Women in Leadership: Girl Bosses – It’s All About Confidence

Stream B bonding at an early dinner out

As I commuted to LBS on day one of my MBA, I gave myself a little pep talk. I was excited but also nervous – concentrating so hard I forgot to control my face and started staring intently and murmuring words to myself. Dressed in ‘smart business attire’, with my laptop and a variety of shoe changes in tow, I remember feeling a bit like my 19-year-old self – subtly side-eyeing everyone next to me on the bus, wondering whether they were heading to lectures too.

I suspected my undergraduate and MBA experiences were going to be very different. I studied Classics for undergrad, so (as you might expect) lectures were masterclasses in oratory, dramatic and contemplative. Discussions took place in cosy fireside sessions, two students to one professor. Lecture dress code was usually Lycra from 5 a.m. rowing practice (this turned out not to be my calling in life). The class had consisted of more women than men, which wasn’t unusual for an arts subject.


My MBA class, however, would be the other way around. Even though I had a decade of work experience in a male-dominated industry, the setting felt unfamiliar. As I stepped off the bus, my pep-talk was still in full swing. Joining the throng of students sporting their LBS-MBA2023-themed blue backpacks, I felt buoyed along by the crowd. It was a welcome micro-boost of confidence. Thanks to my peers, that feeling has only grown, right from the start of day one.

Our very first lecture was an introduction to academic life. This included a quick walk-through of the various calendars, apps, and emails used by the school. After thirty minutes, I was still unable to connect any of my calendars together. Judging by the murmurs of the other 250 people in the room, they too had succumbed to this impossible Rubik’s Cube of a challenge. One student, seemingly the only one of us who’d solved the mystery, had sent a how-to to the entire 2023 cohort via What’s App – which I then received a hundred times on every other messaging channel – but to no avail. Suddenly a stir went round the lecture hall as someone descended from the lofty back row and strode up to the front. Lucy placed her own laptop next to the projector screen and began to interrogate the inner workings of this system. She was concise, clear and confident – and galvanised the room. Groups started forming to help each other troubleshoot. More and more students piped up with questions and comments. The morning evolved into a lively discussion.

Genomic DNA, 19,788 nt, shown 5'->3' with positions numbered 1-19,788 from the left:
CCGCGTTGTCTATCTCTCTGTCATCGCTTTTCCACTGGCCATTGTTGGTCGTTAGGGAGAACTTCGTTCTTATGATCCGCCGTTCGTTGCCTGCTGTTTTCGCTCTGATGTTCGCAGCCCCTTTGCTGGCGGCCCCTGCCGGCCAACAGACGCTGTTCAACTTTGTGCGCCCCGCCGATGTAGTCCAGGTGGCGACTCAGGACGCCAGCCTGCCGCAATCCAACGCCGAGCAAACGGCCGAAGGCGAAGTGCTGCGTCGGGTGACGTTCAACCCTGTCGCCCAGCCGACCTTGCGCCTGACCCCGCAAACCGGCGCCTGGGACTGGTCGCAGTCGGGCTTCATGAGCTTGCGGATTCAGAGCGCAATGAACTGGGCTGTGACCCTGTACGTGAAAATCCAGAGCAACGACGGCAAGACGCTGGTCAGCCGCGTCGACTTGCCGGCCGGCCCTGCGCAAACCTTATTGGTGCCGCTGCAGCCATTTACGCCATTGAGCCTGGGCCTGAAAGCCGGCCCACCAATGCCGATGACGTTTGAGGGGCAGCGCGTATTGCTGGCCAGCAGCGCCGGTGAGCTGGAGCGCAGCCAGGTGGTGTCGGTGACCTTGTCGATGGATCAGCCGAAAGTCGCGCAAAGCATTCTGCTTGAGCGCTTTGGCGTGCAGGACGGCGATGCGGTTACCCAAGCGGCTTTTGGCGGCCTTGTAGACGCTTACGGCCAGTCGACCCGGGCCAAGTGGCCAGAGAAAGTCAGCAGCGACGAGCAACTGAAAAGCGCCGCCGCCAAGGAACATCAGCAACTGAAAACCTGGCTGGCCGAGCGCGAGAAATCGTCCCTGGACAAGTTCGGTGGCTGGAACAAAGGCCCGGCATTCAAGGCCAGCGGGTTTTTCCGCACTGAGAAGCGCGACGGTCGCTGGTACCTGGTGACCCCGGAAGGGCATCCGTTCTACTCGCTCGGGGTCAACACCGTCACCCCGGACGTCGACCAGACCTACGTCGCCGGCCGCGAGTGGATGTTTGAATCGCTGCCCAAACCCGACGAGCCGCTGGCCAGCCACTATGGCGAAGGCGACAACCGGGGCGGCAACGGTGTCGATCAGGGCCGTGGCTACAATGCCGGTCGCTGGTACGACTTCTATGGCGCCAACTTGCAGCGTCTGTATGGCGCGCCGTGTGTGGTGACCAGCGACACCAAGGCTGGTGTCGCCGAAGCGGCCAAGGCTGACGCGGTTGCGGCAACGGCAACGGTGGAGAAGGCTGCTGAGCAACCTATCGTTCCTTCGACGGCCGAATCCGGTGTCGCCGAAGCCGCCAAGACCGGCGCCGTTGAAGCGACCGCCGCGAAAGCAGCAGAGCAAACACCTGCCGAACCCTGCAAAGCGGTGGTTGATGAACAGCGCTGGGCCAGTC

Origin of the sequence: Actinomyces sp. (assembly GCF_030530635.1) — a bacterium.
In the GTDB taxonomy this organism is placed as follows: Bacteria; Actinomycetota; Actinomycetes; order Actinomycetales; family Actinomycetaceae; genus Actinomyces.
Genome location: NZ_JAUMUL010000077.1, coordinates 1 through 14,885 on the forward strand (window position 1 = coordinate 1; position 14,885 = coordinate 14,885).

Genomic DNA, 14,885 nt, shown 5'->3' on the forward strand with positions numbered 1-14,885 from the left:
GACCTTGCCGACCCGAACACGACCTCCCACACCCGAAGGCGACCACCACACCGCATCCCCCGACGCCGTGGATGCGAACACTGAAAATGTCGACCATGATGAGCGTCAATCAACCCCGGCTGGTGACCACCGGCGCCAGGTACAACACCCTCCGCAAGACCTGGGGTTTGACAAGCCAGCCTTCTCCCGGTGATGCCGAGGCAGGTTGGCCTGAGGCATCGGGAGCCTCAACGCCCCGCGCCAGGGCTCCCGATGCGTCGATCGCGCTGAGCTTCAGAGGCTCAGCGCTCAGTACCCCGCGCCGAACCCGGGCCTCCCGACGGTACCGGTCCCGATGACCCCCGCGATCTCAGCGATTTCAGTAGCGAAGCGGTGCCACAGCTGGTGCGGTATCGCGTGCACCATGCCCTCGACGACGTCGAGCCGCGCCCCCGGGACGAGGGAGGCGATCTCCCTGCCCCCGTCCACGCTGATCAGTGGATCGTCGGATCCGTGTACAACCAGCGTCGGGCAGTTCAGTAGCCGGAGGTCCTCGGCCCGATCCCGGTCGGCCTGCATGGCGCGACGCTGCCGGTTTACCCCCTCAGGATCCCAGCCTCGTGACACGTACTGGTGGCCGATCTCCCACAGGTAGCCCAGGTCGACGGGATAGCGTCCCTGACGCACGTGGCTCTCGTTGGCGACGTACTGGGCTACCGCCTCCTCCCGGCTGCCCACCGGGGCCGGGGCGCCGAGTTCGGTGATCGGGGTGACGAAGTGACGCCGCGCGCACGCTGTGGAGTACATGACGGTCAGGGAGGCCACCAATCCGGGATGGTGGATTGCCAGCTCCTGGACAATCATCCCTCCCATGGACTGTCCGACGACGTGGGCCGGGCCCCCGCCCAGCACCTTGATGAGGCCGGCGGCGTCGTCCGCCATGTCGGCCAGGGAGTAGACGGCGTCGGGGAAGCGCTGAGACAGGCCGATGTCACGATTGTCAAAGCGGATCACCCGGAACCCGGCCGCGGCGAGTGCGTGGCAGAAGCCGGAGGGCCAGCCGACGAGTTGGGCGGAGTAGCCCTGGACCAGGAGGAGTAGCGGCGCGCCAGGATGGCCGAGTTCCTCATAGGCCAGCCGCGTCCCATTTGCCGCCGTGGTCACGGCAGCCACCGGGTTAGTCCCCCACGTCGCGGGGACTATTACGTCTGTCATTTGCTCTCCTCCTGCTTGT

This early memory has stuck with me because of the tone it set for the rest of my MBA. The classroom is as much about seizing opportunity as building skills or expertise. It takes confidence to make something of those opportunities. This is significant for women. Only this week, as I completed the background reading for my second-year elective ‘Paths to Power’, did I come across a chapter on gender stereotypes in the workplace. This is the notion that women find it harder to speak up and show confidence than men because of historical mores. This impacts salaries and career expectations and perpetuates glass ceilings. My former industry, advertising, wasn’t immune from gender inequalities, so I notice when women buck the stereotype. This girl boss, striding up to the front of the room, busted it on day one.

Stream B in our final stream lecture together